Flowchart: Medieval sexual decisionmaking for penitentials

BoingBoing reader Drew says,

In his book "Law, Sex, and Christian Society in Medieval Europe," James Brundage creates a truly fantastic flow chart explaining when one can and (mostly) cannot engage in the physical act of love.

At the time, a lot of Christian theology basically took the form of lists of things one wasn't allowed to do, so this flow chart probably isn't far off from the real decision making process prescribed by the church.


Previously on BoingBoing:

  • Flowchart: Is it f*cked up? What to do, if so.
  • Infographic: Criteria for proper tactical usage of phrase "Oh, Snap!"

    Reader comment: Pixel says,

    I made an HTML version of the flowchart from that book several years ago, I hadn't been able to credit it at the time because I was given the flowchart as a Xerox from the book by a friend. Link.
  • 2

    1. Weird coincidence, my girlfriend was just given this flowchart as a handout in a “History of Sexuality” class.

    2. Its certainly a funny way to put it, but the chart makes something complicated which was simple.

      The medieval Church had a simple expectation: that sex was proper and good when the situation was proper and good. I think what this meant was intuitive to people then, and is intuitive to people now, that they don’t have to look at a chart to understand. But the reason there is this chart is because you have someone who doesn’t believe in the standard trying to pick it apart. Thats also why there was a lot of theological writing on it at the time, because of parishioners not caring for the standards of the parish priest. The Church had a lot less control in the Middle Ages than people think, or would be suggested by some law records. Some times people would engage in Pagan festivals, to the extremes of getting drunk and having open sex—and all priests could do about it was whine and sternly condemn them like nuns with rulers. The Church also disagreed with a lot of other practices of the time like public bathing.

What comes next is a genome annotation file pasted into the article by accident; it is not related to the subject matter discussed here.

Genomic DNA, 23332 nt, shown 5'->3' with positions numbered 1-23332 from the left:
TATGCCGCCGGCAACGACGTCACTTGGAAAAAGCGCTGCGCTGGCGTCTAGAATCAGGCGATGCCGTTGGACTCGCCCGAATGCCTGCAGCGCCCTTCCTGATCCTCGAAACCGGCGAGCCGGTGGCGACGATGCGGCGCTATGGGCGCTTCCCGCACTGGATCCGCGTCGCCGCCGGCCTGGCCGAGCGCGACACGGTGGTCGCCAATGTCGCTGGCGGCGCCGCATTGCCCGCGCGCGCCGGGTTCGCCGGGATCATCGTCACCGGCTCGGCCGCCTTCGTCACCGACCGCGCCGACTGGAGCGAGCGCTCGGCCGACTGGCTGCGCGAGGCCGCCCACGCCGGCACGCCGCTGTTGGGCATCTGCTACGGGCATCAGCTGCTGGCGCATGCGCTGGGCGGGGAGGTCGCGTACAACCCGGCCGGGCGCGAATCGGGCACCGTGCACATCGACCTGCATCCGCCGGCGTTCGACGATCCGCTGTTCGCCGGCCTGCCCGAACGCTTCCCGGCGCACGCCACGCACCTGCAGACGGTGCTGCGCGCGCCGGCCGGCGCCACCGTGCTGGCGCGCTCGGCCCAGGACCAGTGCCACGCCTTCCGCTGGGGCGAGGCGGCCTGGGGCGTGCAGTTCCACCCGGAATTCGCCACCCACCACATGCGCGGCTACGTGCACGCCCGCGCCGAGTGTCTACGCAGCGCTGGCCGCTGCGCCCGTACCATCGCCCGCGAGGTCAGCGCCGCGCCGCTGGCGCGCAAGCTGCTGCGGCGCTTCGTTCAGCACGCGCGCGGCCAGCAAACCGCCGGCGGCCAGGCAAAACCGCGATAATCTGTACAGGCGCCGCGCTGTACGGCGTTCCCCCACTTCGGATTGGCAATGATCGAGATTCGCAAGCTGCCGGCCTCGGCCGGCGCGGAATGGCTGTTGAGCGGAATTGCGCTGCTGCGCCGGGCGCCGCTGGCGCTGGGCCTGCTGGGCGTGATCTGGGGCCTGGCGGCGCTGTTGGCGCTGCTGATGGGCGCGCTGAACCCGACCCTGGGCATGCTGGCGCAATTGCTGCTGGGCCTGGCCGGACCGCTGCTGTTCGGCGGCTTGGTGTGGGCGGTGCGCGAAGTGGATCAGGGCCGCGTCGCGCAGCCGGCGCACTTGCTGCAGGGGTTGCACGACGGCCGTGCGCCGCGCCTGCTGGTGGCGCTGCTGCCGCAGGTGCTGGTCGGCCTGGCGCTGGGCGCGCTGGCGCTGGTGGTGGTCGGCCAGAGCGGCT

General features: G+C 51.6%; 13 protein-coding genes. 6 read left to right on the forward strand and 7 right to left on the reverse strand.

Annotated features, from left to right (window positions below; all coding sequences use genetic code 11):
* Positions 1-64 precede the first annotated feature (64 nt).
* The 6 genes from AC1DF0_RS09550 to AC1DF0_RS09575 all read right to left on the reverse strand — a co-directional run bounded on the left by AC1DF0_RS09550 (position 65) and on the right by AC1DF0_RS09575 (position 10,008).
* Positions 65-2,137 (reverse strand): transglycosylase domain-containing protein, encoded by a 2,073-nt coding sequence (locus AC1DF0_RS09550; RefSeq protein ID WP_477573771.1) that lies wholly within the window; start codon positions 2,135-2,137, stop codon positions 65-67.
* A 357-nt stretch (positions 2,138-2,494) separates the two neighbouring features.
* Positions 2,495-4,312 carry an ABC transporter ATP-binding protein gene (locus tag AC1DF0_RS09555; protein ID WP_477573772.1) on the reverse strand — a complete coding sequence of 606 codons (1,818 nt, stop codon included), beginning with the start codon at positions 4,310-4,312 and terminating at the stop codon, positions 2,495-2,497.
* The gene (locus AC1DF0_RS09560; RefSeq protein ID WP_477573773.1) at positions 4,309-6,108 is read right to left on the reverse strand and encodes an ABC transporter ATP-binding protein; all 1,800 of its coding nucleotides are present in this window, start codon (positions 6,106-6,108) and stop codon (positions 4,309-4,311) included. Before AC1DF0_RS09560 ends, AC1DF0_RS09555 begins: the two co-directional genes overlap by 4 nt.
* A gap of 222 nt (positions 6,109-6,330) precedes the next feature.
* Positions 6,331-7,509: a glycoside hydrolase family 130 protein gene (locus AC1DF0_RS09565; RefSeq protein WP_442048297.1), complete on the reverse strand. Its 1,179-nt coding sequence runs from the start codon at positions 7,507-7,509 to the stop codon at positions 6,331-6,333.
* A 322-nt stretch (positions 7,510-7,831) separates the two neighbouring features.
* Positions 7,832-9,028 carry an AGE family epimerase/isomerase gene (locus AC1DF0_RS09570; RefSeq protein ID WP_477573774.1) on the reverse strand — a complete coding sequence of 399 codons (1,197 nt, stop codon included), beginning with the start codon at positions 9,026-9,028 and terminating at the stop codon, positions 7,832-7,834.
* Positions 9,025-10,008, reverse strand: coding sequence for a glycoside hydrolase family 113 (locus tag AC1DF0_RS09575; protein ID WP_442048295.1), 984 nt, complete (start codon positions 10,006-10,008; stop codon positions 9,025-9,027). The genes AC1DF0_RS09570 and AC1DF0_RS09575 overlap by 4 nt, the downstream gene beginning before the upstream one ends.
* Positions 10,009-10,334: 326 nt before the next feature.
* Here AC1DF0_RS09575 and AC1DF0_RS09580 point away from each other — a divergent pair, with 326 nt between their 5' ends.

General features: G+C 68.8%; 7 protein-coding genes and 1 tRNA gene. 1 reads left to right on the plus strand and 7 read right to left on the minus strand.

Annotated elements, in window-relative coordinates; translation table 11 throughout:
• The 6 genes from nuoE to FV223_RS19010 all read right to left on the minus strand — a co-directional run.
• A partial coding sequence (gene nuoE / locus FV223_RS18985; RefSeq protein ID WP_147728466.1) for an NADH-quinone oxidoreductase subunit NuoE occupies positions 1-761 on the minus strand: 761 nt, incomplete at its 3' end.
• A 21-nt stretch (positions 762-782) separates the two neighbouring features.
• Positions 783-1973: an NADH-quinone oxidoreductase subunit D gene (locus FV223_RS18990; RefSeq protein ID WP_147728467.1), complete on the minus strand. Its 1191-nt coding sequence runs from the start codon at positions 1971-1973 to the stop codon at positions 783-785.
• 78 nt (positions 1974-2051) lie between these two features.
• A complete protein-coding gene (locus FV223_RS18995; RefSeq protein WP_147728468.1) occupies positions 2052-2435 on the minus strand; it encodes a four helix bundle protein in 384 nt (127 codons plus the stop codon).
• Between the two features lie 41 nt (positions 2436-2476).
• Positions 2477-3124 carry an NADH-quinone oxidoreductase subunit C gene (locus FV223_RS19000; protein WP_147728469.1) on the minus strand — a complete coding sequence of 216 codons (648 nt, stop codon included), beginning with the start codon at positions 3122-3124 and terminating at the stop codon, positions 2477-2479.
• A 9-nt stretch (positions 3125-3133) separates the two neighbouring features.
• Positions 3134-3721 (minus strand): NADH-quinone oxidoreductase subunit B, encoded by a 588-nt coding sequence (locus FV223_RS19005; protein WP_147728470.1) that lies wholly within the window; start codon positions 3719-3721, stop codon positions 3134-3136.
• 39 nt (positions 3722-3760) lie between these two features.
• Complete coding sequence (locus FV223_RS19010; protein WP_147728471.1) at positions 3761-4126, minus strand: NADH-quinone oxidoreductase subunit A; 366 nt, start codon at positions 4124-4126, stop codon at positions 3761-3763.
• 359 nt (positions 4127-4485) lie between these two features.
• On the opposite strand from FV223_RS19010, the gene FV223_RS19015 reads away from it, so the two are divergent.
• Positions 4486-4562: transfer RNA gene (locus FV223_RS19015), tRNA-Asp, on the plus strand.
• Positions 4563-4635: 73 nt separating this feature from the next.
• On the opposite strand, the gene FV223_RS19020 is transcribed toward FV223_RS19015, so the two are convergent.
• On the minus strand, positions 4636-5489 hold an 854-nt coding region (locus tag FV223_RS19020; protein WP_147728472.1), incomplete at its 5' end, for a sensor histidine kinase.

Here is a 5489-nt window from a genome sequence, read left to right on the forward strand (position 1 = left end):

Taking theological writing and law from the Middle Ages too seriously is taking books written on manners during the Victorian era too seriously. The reason there were so many books isn’t because being mannered and proper isn’t something you can know intuitively ; its because people didn’t feel up to conforming to schoolmarms who took it too seriously. And there were a lot more rude and ill mannered people than you would guess by our image of their expectations.

      Every age has standards it takes too seriously and we have our own. What is that today?— I would say being “sexy”. Which means everything from having a stable job, dressing sexy, being creative and talented, to being fashionable, and caring for the environment and fighting global climate change. Instead of real authentic people who fit the ideal, we have 1. a lot of posers, and 2. fake Miss Americas who walk down an aisle in swimsuits, do talent competitions, say they care for the homeless, and working as a spokesperson to help charities.

      Its not bad being proper and good, its not bad having manners, and its not bad being sexy. Its bad when standards interfere with real life.

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